From: Gerard Sadlier <>
Date: 28/08/2015 20:36:17 UTC
Subject: Fwd: Contributory Negligence as a Defence to Undue Influence and Fraudulant Misrepresentation

Dear Listers,

A recent decision of the Irish High Court in Loonam v Kenny [2015]
IEHC 545 in which contributory negligence was held to be a partial
defence to successful claims for (what seems to have been actual)
undue influence and fraudulant misrepresentation may be of some

To quote from the judgment (paragraph 3) "3. ... On 1st July, 2001,
the plaintiff was involved in a very serious road traffic accident in
which he sustained serious personal injuries including a significant
head injury, multiple fractures and very serious bilateral brachial
plexus lesions which left him with a significant level of disability
involving loss of useful function of his right hand and a severely
impaired level of function of the left hand. Prior to the accident,
the plaintiff’s health had not been good and he had been an insulin
dependent diabetic for many years. ..."

The Court went on to hold that while on first meeting the Plaintiff
one might not appreciate his vulnerability, this would become
apparent. It held that the Defendant had become aware of the
Plaintiff's vulnerability, when some of the transactions in issue were
entered into.

The transactions in issue were investments by the Plaintiff in
companies owned by the First Defendant (which were themselves
ddefendants to the action) and the purchase of equipment from the
First Defendant by the Plaintiff.

The Court concluded that those investments and purchases had been made
while the Plaintiff was under the undue influence of the First
Defendant and had that the Plaintiff had been induced to invest, at
least in part, by fraudulant misrepresentations.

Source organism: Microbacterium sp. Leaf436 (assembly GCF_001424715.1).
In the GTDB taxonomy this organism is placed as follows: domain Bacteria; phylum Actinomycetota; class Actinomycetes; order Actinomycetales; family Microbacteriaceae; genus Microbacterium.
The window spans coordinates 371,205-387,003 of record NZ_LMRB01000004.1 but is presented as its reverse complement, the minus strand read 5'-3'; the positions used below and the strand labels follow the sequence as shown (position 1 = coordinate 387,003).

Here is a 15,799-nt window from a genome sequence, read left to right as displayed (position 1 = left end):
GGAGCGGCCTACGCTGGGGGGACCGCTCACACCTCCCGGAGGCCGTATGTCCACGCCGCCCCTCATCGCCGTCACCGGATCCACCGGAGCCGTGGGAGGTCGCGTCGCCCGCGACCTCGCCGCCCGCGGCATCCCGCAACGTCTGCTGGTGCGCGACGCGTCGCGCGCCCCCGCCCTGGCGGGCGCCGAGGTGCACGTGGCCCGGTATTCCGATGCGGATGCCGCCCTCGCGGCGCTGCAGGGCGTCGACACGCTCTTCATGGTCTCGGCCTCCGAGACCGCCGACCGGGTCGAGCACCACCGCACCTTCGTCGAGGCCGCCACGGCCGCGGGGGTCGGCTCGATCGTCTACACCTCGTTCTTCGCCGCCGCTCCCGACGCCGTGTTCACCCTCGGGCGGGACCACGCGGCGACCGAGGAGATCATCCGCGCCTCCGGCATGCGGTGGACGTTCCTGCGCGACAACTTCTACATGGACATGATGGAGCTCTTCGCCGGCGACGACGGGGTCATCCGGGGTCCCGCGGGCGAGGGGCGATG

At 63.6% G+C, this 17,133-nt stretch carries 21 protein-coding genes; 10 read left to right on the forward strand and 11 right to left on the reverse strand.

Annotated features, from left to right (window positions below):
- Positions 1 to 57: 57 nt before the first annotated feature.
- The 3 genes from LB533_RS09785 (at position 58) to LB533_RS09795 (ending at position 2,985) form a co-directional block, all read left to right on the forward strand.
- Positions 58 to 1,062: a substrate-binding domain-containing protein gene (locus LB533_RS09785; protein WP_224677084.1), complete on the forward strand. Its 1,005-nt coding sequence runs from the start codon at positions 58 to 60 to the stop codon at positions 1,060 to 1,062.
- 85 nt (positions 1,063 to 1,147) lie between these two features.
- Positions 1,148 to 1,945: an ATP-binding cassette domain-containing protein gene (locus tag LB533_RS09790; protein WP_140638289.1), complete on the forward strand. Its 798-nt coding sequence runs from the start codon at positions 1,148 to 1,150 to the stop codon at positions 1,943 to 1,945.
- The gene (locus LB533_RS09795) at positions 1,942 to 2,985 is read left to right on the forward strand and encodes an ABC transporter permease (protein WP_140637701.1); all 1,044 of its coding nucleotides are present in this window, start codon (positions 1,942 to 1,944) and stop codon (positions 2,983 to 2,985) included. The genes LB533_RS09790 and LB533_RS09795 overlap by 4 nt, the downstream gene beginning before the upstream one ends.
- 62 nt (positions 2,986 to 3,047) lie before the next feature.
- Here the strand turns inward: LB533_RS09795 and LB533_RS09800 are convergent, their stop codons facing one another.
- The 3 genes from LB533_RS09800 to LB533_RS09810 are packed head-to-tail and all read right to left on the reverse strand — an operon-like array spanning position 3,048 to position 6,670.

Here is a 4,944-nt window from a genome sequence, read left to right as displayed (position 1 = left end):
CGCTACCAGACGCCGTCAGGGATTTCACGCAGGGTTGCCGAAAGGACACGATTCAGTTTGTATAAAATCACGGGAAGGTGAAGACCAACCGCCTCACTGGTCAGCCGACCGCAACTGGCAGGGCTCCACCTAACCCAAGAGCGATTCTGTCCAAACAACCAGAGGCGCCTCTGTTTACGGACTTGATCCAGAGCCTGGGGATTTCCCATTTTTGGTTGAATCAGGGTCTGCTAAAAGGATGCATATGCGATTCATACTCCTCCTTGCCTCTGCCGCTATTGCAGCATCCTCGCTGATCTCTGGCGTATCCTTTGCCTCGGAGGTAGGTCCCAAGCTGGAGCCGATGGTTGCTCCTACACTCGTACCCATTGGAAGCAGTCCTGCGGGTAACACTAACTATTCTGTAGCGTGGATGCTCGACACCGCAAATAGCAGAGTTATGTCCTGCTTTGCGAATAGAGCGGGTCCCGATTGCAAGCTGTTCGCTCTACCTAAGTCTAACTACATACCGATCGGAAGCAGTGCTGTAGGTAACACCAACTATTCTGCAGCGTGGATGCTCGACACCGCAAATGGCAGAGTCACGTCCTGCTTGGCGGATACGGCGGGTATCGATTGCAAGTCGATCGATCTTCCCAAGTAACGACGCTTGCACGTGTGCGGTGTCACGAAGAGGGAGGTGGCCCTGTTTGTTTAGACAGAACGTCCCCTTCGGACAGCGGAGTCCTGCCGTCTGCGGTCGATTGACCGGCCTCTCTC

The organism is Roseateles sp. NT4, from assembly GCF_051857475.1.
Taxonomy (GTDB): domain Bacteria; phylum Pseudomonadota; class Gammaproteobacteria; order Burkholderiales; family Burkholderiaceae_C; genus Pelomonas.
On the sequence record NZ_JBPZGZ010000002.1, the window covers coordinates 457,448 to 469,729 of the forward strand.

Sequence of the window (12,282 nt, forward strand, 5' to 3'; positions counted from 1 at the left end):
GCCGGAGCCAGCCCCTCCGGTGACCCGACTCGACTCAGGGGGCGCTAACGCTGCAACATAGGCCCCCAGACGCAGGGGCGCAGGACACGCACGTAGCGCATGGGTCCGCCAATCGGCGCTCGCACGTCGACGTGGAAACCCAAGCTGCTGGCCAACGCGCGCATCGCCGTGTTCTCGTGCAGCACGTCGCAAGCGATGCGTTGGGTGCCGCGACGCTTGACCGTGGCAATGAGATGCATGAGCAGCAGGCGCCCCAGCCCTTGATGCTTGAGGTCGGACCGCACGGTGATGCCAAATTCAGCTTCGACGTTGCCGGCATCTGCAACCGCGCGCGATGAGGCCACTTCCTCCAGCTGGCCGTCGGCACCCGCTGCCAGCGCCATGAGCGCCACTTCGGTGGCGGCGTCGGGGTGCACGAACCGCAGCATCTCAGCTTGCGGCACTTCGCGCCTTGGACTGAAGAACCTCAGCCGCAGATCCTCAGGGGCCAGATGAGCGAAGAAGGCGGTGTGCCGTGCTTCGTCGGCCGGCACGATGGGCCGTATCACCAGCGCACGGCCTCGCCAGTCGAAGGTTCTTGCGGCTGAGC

What is surprising notable (and in my view concerning) about the
decision however, is the Court's ruling that the Plaintiff should have
his damages reduced by 10% to reflect a finding of contributory
negligence - the Plaintiff had consulted his solicitor about the
investments which he made, had been advised (very properly) not to
proceed but had gone on to invest despite that advice.

To the present writer, that holding seems contrary to principle, given
the nature of the tort (fraudulant misrepresentation) and equitable
wrong (actual undue influence) held to have been proved.

While the Irish Civil Liability Act 1961 provides that contributory
negligence may be relied on as a defence to all wrongs (defined to
include equitable wrongs as well as torts and intentional wrongs) it
does not follow that conduct which would amount to contributory fault,
were the claim brought in negligence should amount to contributory
negligence where as here the claim is one of fraud.

In short, it seems to me that the Plaintiff is entitled to say - I was
gullable but at least you who tricked me ought not to be allowed to
rely on that foolishness.

As a footnote, I note that no order was made against the Second
Defendant (wife of the First Defendant) despite the fact that some of
the money paid over by the Plaintiff found its way to her account. The
Court was satisfied that she was not involved in the misstatements or
undue influence. However, there is no discussion of whether she was a
bona fide purchaser for value. Perhaps the amount in question was
small but the omission is a disappointing one in my view.

Please see a link to the judgment below. I'd welcome any comments.

Kind regards